Spring in the Garden | Recap 2017

A season has come and gone. Looking back, spring feels unexpectedly long now to me, though sitting here and realizing that it's summer makes me wonder where the time went. Did I accomplish every single thing that I wanted in the garden this past season? Of course not! Remember, this is our first garden ever, and we had no idea what to expect when we planted. Am I happy? Uh, YES! I am ecstatic. Never could I have imagined that growing our own food would be this successful for us. Successful enough that we're considering heading out the farmer's market next year, planting a little bit extra, and seeing what happens. Growing organic has not been as terrifying as I thought. In fact, I have been seeing some great results from the few organic fertilizers I've used (I only used worm castings at the very beginning of the season and added extra worms as well) as well as the DIY plant sprays I've made to keep pests away. I will have to share some of those soon! 

Today, I wanted to share my gardening posts from the past season with you in a collected space so that they're easier to find, for you and for myself. I've been trying really hard this year to make this blog an experience and not a place of advice or lists. Because I'm not ready to give advice that I am one hundred percent sure of. It's my first year, next year I'll be a certified master gardener, and then maybe we can start thinking about advice. For now, this is our experience of "Spring in the Garden," and it's been absolutely magical.

10 Things I Learned

  • Don't plant an entire packet of seeds in one row. I grew most of the garden from seeds in started trays early in the season, at the end of February. There were some seeds, however, that I either forgot to plant in starters, or just didn't grow well indoors. Those I saved to be planted when the garden was cut out. Some of those seeds were lettuce and carrots. Because those types of seeds are so tiny and difficult to keep track of, I just decided to sprinkle the seed packet amongst the rows. Ugh. What a mistake! The lettuce and carrots just sprung up like weeds and were extremely difficult to thin out. It was as if every single seed germinated and sprouted. It took me several weeks to eventually thin out the lettuce, making the harvest become that much longer. I am still waiting on them to be ready to chop! I just planted more romaine, and I only sowed two or three seeds per every few inches. I am hoping I learned my lesson!!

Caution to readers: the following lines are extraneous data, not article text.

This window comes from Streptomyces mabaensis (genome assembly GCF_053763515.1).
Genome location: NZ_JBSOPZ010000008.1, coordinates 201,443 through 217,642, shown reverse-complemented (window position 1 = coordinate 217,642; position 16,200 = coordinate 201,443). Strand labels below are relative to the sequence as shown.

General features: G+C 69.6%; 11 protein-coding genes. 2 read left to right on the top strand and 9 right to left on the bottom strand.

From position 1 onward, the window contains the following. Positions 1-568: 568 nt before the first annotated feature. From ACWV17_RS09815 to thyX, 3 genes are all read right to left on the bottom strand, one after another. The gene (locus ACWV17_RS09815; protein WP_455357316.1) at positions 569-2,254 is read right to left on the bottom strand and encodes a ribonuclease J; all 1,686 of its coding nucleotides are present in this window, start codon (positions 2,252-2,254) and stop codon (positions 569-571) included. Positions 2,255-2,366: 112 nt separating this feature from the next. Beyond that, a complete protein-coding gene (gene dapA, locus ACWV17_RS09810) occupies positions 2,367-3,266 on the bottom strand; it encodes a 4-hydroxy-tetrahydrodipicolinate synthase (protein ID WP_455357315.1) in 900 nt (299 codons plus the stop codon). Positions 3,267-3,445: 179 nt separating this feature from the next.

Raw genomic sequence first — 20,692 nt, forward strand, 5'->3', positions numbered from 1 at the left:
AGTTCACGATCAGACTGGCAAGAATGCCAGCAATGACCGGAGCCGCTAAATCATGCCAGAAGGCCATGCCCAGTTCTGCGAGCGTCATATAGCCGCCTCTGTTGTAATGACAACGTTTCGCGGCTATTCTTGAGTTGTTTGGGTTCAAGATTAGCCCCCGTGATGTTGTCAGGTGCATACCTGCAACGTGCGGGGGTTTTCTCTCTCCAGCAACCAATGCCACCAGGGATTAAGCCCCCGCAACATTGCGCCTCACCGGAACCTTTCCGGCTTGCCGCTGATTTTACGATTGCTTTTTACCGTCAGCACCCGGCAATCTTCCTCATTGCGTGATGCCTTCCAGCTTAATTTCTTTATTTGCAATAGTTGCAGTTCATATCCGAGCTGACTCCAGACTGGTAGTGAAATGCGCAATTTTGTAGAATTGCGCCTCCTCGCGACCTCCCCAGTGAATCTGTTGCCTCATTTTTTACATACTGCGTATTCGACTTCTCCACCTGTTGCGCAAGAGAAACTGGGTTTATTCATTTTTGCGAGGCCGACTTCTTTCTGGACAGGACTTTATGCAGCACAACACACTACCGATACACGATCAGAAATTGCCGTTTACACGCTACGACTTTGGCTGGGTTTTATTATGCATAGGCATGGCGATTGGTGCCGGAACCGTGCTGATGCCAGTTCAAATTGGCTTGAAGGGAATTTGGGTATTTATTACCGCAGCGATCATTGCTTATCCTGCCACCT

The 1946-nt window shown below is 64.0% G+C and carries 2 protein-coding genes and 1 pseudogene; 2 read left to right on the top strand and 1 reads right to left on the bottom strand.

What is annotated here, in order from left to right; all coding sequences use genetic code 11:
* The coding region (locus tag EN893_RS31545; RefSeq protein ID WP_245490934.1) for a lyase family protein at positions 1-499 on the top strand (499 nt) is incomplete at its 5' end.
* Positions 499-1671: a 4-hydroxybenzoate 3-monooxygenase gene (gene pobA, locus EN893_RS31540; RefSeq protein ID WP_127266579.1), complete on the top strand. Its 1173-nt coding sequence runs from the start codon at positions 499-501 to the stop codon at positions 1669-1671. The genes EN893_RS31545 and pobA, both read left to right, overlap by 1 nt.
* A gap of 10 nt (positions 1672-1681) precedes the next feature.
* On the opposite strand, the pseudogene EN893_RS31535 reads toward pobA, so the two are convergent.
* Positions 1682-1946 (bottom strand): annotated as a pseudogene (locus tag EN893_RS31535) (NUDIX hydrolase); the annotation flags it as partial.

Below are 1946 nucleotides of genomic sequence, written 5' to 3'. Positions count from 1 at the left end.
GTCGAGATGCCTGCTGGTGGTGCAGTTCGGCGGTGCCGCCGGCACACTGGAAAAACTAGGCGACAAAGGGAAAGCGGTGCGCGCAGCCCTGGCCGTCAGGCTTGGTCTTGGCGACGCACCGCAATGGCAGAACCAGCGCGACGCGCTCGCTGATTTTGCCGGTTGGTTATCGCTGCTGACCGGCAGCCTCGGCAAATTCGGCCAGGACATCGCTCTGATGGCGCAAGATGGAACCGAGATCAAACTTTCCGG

• Know which insects are pests and which are not. Gardening is difficult when you have no clue which insects are worth keeping around and which are not. So far, I have found green and red aphids, cabbage worms, and potato beetles in my garden. My friends keep warning me about some silver beetles that eat squash plants and other worms that eat apples and broccoli. So far, I have not encountered these, but I wouldn't doubt that they'll eventually show up. Every time I am out in the garden, I am checking the undersides of leaves for the insects that are eating my plants. I often find lots of yellow and black striped spiders or large predatory insects. This always makes me pause, because though my cabbages look horrendously devoured, I have to remind myself that those worms are obviously providing a meal for the spider or other insect that lives there. I have to be careful not to completely wipe out their food supply. If one plant is being favored more over another, there are some days where I just leave it. 
  • Don't plant so many squash plants!!! I knew that this would happen, but I couldn't help myself! This year, I planted zucchinis, cucumbers, butternut squash, pie pumpkins, and mini pumpkins. I was told over and over again that I don't need to plant so many because they'll eventually take over. Even as I bent over pulling out cucumber plants today, I couldn't help but smile. I planted waaaay too many squash seedlings because they were thriving so well in their container, and I couldn't bear just toss them in the compost pile. Next year, not planting so many seeds so that I don't tempt myself. I ended up spending the past two weeks thinning out squash and leaving only 3-6 plants of each type in their designated beds. I absolutely love seeing the pumpkin vines climbing the fence!
  • Don't cut more than 1/3 of each plant when harvesting. Early in the spring we planted ranunculus. I was so excited that I clipped them all up happily, placing them in a mason jar to enjoy on my counter. While this was really fun, I ended up killing them. I had read that you need to harvest the flowers as they start to look ragged, which all of ours were, so I am not sure if it was my fault or if perhaps the plants were just past their season. Either way, I clipped, and they died, and then there were no more ranunculus flowers. Learn how and where to clip your plants while harvesting! This will ensure that they continue to live and also produce even more for you.